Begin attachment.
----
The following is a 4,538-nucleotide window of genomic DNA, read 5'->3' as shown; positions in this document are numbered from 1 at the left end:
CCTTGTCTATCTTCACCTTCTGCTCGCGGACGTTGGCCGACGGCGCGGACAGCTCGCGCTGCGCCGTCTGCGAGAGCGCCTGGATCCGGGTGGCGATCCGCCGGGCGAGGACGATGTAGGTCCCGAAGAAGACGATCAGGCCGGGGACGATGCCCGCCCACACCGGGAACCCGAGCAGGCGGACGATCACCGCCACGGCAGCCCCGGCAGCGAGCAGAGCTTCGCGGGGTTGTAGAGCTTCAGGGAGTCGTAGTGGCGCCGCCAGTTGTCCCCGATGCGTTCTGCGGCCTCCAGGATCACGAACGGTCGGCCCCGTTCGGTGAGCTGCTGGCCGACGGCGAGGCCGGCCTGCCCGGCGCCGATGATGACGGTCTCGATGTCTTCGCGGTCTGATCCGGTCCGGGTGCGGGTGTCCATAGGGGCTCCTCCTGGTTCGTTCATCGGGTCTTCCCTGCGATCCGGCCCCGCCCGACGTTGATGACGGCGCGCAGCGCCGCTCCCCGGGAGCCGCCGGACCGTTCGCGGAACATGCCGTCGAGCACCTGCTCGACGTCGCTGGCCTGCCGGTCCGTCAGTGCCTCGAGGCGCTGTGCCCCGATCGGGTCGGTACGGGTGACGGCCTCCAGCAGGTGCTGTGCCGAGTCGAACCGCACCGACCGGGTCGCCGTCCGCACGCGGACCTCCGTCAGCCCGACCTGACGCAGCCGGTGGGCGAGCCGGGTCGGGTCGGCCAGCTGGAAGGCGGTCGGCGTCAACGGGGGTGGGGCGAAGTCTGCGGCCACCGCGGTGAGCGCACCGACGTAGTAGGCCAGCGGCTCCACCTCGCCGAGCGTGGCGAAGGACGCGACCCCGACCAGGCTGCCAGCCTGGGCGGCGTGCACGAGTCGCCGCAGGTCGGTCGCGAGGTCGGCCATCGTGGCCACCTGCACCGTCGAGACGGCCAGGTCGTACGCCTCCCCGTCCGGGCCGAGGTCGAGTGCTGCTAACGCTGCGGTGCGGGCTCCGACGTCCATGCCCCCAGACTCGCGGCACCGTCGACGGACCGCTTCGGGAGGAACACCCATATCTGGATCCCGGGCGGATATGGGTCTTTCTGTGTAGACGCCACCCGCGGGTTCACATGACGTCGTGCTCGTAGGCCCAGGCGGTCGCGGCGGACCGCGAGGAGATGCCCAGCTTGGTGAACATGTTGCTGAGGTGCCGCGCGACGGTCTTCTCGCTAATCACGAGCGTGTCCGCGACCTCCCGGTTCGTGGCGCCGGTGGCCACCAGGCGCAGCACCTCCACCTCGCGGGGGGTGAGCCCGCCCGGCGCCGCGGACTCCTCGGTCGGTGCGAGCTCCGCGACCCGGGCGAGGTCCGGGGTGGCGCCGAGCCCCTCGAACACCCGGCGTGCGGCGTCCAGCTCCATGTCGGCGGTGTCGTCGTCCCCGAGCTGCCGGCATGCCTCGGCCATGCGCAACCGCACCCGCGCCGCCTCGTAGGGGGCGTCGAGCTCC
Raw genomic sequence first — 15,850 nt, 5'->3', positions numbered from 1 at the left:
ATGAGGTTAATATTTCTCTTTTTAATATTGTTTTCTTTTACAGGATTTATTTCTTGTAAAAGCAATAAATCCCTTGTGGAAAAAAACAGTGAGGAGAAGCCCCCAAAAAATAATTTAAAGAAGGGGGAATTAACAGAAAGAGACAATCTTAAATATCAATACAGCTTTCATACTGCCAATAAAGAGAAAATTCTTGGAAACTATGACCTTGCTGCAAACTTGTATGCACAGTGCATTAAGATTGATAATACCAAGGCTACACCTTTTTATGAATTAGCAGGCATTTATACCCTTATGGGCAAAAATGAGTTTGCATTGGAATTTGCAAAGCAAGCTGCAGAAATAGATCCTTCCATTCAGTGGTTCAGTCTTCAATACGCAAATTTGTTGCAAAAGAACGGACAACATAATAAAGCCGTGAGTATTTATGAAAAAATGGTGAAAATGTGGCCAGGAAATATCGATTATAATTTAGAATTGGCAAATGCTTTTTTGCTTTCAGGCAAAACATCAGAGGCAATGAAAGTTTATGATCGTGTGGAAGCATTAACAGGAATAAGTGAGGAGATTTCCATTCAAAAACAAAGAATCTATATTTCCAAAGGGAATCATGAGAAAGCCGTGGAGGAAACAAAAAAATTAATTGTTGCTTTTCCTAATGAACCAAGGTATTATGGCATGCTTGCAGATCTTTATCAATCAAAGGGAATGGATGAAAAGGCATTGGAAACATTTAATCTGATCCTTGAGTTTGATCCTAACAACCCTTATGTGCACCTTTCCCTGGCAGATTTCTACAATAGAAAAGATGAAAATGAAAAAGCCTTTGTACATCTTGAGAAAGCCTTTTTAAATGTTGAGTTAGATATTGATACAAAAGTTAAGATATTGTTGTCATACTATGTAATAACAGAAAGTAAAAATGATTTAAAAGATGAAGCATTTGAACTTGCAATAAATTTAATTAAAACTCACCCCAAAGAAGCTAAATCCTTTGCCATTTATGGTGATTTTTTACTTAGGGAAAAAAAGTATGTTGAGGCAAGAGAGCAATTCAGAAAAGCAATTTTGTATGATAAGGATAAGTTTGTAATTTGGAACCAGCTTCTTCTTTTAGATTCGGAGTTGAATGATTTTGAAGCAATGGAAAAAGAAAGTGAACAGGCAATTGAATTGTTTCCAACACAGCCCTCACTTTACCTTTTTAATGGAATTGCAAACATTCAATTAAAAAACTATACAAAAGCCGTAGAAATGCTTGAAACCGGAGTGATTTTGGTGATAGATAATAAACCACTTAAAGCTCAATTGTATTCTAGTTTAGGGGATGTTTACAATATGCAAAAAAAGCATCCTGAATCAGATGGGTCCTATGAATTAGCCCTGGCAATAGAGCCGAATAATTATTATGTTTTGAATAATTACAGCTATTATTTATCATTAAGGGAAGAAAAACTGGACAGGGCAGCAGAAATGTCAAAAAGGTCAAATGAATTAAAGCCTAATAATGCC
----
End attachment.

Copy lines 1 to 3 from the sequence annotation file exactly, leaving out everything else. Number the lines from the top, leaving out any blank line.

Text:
The following is a 4,538-nucleotide window of genomic DNA, read 5'->3' as shown; positions in this document are numbered from 1 at the left end:
CCTTGTCTATCTTCACCTTCTGCTCGCGGACGTTGGCCGACGGCGCGGACAGCTCGCGCTGCGCCGTCTGCGAGAGCGCCTGGATCCGGGTGGCGATCCGCCGGGCGAGGACGATGTAGGTCCCGAAGAAGACGATCAGGCCGGGGACGATGCCCGCCCACACCGGGAACCCGAGCAGGCGGACGATCACCGCCACGGCAGCCCCGGCAGCGAGCAGAGCTTCGCGGGGTTGTAGAGCTTCAGGGAGTCGTAGTGGCGCCGCCAGTTGTCCCCGATGCGTTCTGCGGCCTCCAGGATCACGAACGGTCGGCCCCGTTCGGTGAGCTGCTGGCCGACGGCGAGGCCGGCCTGCCCGGCGCCGATGATGACGGTCTCGATGTCTTCGCGGTCTGATCCGGTCCGGGTGCGGGTGTCCATAGGGGCTCCTCCTGGTTCGTTCATCGGGTCTTCCCTGCGATCCGGCCCCGCCCGACGTTGATGACGGCGCGCAGCGCCGCTCCCCGGGAGCCGCCGGACCGTTCGCGGAACATGCCGTCGAGCACCTGCTCGACGTCGCTGGCCTGCCGGTCCGTCAGTGCCTCGAGGCGCTGTGCCCCGATCGGGTCGGTACGGGTGACGGCCTCCAGCAGGTGCTGTGCCGAGTCGAACCGCACCGACCGGGTCGCCGTCCGCACGCGGACCTCCGTCAGCCCGACCTGACGCAGCCGGTGGGCGAGCCGGGTCGGGTCGGCCAGCTGGAAGGCGGTCGGCGTCAACGGGGGTGGGGCGAAGTCTGCGGCCACCGCGGTGAGCGCACCGACGTAGTAGGCCAGCGGCTCCACCTCGCCGAGCGTGGCGAAGGACGCGACCCCGACCAGGCTGCCAGCCTGGGCGGCGTGCACGAGTCGCCGCAGGTCGGTCGCGAGGTCGGCCATCGTGGCCACCTGCACCGTCGAGACGGCCAGGTCGTACGCCTCCCCGTCCGGGCCGAGGTCGAGTGCTGCTAACGCTGCGGTGCGGGCTCCGACGTCCATGCCCCCAGACTCGCGGCACCGTCGACGGACCGCTTCGGGAGGAACACCCATATCTGGATCCCGGGCGGATATGGGTCTTTCTGTGTAGACGCCACCCGCGGGTTCACATGACGTCGTGCTCGTAGGCCCAGGCGGTCGCGGCGGACCGCGAGGAGATGCCCAGCTTGGTGAACATGTTGCTGAGGTGCCGCGCGACGGTCTTCTCGCTAATCACGAGCGTGTCCGCGACCTCCCGGTTCGTGGCGCCGGTGGCCACCAGGCGCAGCACCTCCACCTCGCGGGGGGTGAGCCCGCCCGGCGCCGCGGACTCCTCGGTCGGTGCGAGCTCCGCGACCCGGGCGAGGTCCGGGGTGGCGCCGAGCCCCTCGAACACCCGGCGTGCGGCGTCCAGCTCCATGTCGGCGGTGTCGTCGTCCCCGAGCTGCCGGCATGCCTCGGCCATGCGCAACCGCACCCGCGCCGCCTCGTAGGGGGCGTCGAGCTCC
Raw genomic sequence first — 15,850 nt, 5'->3', positions numbered from 1 at the left: